February 1984 - VOLUME 5 - NUMBER 2
Treading Water In Brazil
Most Multinational Corporations Look Like Thy're In Brazil to Stayby Charles Thurston
Four years worth of crippling recession in Brazil, accompanied by staggering inflation, monetary devaluation, and falling world prices have caused big increases in the country's idle industrial capacity - and seriously affected the markets and profit margins of multinational corporations operating in Brazil. As a result, most foreign corporations have trimmed their direct investments, and many are now being forced to bring in outside capital just to stay in business.
The investment drop in the last two years has been substantial. According to David Wicker, current Vice President of the American Chamber of Commerce in Brazil and president of National Distillers of Brazil, total American investments increased by only $300 million in 1982 after growing by some $2 billion in 1981, and $900 million in 1982.
The impact on European and Japanese companies has been substantial as well. Figures supplied by the Council of Common Market Chambers of Commerce indicate that investments from the European Economic Community in 1983 will have dropped two-thirds from the 1982 mark of $600 million. Dutch multinationals in particular have had difficulties; faced with up to 60 percent idle capacity, most are having to invest to keep from closing down completely.
Brazil has traditionally been the third most important investment outlet for Japanese multinationals after the U.S. and Indonesia. But feeling the world economic pinch at home, the pioneering Japanese investors in mineral production have been reluctant to continue their investments until Brazil determines its own developmental priorities amidst what Brazilian Minister of Industry Camilo Penna calls "$50 billion worth of incomplete projects."
These cutbacks are indicative of overall foreign investments in the country, which by some estimates will have dropped 50 percent in 1983 from a $1.5 billion annual level in 1982. Government economists note that the estimated $400 million direct investment total for 1983 will be the lowest since 1975.
There are a number of factors in the investment drop. First is inflation, which has been rising from levels of 40 percent in 1978 to over 200 percent today. Insecurity over the government's rapidly changing monetary policy has been another main cause. Subsequent to a 23 percent devaluation of the cruzeiro late last February, a group of managers from 40 top multinationals in Brazil met to consider possible business strategies. Dollar loans from home offices had suddenly become much more expensive and losses from the fluctuating exchange rates began to loom darkly. This forced financial officers to make new budget analyses not only on a monthly basis, but weekly and even daily - a policy also necessitated by the government's tendency towards overnight economic legislation.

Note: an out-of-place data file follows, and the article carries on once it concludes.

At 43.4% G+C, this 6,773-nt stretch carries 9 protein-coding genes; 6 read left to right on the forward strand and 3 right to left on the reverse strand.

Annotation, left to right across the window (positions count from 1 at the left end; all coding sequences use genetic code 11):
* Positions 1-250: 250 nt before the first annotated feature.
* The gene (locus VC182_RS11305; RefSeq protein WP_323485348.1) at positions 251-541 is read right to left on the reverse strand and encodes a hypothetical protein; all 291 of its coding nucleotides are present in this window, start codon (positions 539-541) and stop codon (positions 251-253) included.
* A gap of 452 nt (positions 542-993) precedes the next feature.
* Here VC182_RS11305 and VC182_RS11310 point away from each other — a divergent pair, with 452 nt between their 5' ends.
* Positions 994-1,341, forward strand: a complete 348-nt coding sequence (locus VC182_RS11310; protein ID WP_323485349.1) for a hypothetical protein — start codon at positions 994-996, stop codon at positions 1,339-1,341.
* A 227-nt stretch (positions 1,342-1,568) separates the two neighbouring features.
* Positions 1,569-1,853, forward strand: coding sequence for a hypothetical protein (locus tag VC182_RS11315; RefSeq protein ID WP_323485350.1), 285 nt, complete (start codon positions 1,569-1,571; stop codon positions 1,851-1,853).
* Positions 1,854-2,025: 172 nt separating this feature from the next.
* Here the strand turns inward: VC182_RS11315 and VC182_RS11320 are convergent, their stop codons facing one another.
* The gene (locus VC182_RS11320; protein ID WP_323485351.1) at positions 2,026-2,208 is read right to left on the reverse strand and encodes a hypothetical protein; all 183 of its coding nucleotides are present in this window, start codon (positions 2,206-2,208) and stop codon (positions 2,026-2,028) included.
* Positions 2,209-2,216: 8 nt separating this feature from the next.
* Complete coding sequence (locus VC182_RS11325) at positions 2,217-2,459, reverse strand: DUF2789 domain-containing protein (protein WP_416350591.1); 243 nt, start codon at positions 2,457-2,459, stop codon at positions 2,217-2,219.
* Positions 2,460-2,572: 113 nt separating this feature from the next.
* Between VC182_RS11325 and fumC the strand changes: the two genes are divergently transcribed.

The net decision, however, was to stay in Brazil: as one company president then put it, "nobody is losing money."
Another factor is import restrictions. Adapting to meet International Monetary Fund demands in late 1982, Brazil imposed across the board restrictions which allowed the country to achieve a $6 billion trade surplus for 1983. But the belt pinching began to hurt companies dependent on imported primary materials. As a result, some have been forced to turn to the black market for supplies. In one case last May, the government seized some 25 tons of illegally imported electronic equipment from companies like NEC (Nippon Electric Company), Sony, Matsushita, and AAF, a subsidiary of Allis-Chalmers.
The investment slowdown has also resulted from the military's growing concern over autonomy in what it considers the country's strategic industries. "At the moment, there are a multiplicity of restrictions on foreign investments in Brazil. There exist sectors forbidden to foreigners, which lamentably include sectors of high technology," complains Wicker. These restrictions result in a situation in which "Brazil effectively prohibits the transfer of technology and risk investment," he argues.
Wicker points to the country's strong protectionist barriers in the so-called "sunrise industries" - computers, automation, genetic engineering, and agroindustry - as the main deterrent to investment growth. "There seems to be a dominant opinion in Brazil that the rest of the world is anxious to make voluminous investments in the country in order to rob it of its sovereignty," says Wicker. "The truth is otherwise."
The government's practice of turning away investors eager to sink money in Brazil while the country is virtually cut off from foreign banking sources has been highly criticized by Brazilians. An editorial from the respected newspaper Jornal do Brazil went so far as to label the discouragement of "honest joint ventures" a "crime against Brazil."